Welcome to today’s edition of This Week in Pensions! We have gathered the best stories about pensions and retirement security from the previous week. This is the news you need to know in the fight for a secure retirement.

Here are the top stories from this week: 

House passes bills to help health departments on pensions; may mean increased public-health taxes by Melissa Patrick. Patrick writes about House Bill 171 in Kentucky, which passed the state House of Representatives on February 13. The bill stems from a law that was passed during a special legislative session last summer which gave “health departments, regional universities, and quasi-governmental agencies the choice of staying in the Kentucky Retirement System (KRS) and paying the full obligations or leaving the system, either by paying a lump sum or buying their way out over time. Those that choose to leave would need to move employees to a 401(k)-type plan.” Under House Bill 171, these groups would only pay what they owe KRS divided evenly over the next 27 years, resulting in some district and county health departments owing more money. Additionally, employees whose employers leave KRS would see their retirement devastated, especially if their pension accounts are frozen and they are switched to a defined contribution 401(k)-style plan. 

Governor’s office concerned about proposed solutions to state pension crisis by Nick Reynolds. In this article for the Casper Star-Tribune, Reynolds covers Senate File 108, a bill in Wyoming that would raise all current mandatory retirement contributions from state employees. Wyoming Governor Mark Gordon has expressed concern about the proposal, and his chief of staff argued that the increased contributions would actually decrease benefits for current state employees. We will continue monitoring Senate File 108 and other bills in Wyoming that would impact the retirement security of the state’s current and retired public employees. 

The truth about ‘greedy’ seniors and the ‘war’ between generations by Mark Miller. In this article for Reuters, Miller writes about the financial distress some older households face and dispels a myth about retirees being greedy by sapping financial resources from younger people. According to a new survey from AARP, about one-third of midlife adults with at least one living parent provide financial support to them, usually by helping to pay for groceries and medical bills. The survey also found that “more than half of midlife adults (54%) provided $1,000 or more to their parents in the last year; within that group, 34% provided help ranging as high as $5,000, and 13% provided help as high as $10,000.” So the notion that retirees are selfishly hoarding money for trips to the Bahamas is simply not true; many of them rely on younger adults to help pay for everyday necessities.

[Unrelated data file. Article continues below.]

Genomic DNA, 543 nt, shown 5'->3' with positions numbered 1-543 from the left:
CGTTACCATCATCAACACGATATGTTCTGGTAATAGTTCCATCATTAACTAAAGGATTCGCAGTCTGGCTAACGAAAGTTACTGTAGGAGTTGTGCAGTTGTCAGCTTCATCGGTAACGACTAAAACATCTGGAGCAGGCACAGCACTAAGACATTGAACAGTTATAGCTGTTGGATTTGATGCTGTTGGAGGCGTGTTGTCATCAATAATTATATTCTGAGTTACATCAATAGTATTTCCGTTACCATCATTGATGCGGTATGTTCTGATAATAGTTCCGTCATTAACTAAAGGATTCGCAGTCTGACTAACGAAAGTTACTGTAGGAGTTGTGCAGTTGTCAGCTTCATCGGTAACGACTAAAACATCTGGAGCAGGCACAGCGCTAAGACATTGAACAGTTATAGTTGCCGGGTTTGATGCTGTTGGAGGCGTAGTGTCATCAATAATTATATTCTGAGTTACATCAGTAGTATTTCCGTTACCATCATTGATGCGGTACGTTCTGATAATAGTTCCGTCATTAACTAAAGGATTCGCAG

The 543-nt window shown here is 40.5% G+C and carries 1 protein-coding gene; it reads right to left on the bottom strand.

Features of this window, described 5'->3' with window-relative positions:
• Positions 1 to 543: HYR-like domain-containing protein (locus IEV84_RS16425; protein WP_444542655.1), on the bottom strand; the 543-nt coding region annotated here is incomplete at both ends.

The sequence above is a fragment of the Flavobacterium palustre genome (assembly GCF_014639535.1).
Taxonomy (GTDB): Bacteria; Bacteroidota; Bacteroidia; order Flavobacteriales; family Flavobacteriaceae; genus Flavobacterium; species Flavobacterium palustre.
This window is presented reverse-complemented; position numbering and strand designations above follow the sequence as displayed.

Alabama House okays proposed teacher retirement change by Kim Chandler. Just across the Georgia border, the Alabama House of Representatives on Tuesday unanimously approved a bill that would change the state’s Teachers’ Retirement System in an effort to recruit more educators. There are currently two tiers in the state’s Teachers’ Retirement System: one for employees hired before 2013 and another for employees if they were hired on or after Jan. 1, 2013. Under the bill, a new third tier would be created which would allow newly hired educators to retire at any age after working for 30 years with up to 80 percent of their final salary. All employees in Tier 2 would also be switched to the proposed Tier 3 unless they opted out of it. While this bill still has to clear the state Senate and the governor’s office, we’re encouraged to see that members of the Alabama House of Representatives understand the value pensions play in recruiting and retaining public servants. 

Pension overhaul wins legislative OK by Dan McKay. In this article for the Albuquerque Journal, McKay writes about the New Mexico legislature’s passing of Senate Bill 72, which would reduce the unfunded liability of the Public Employees Retirement Association of New Mexico by $700 million, eventually eliminating it within 25 years. The legislation would also preserve COLAs for current and future retirees, with a minimum of .5% and a maximum of 3%. Even though both houses of the state legislature have passed the bill, it must go back to the state Senate before it can become law due to a technical change made by the state House of Representatives. 

Be sure to check back next week for the latest news in the fight for a secure retirement!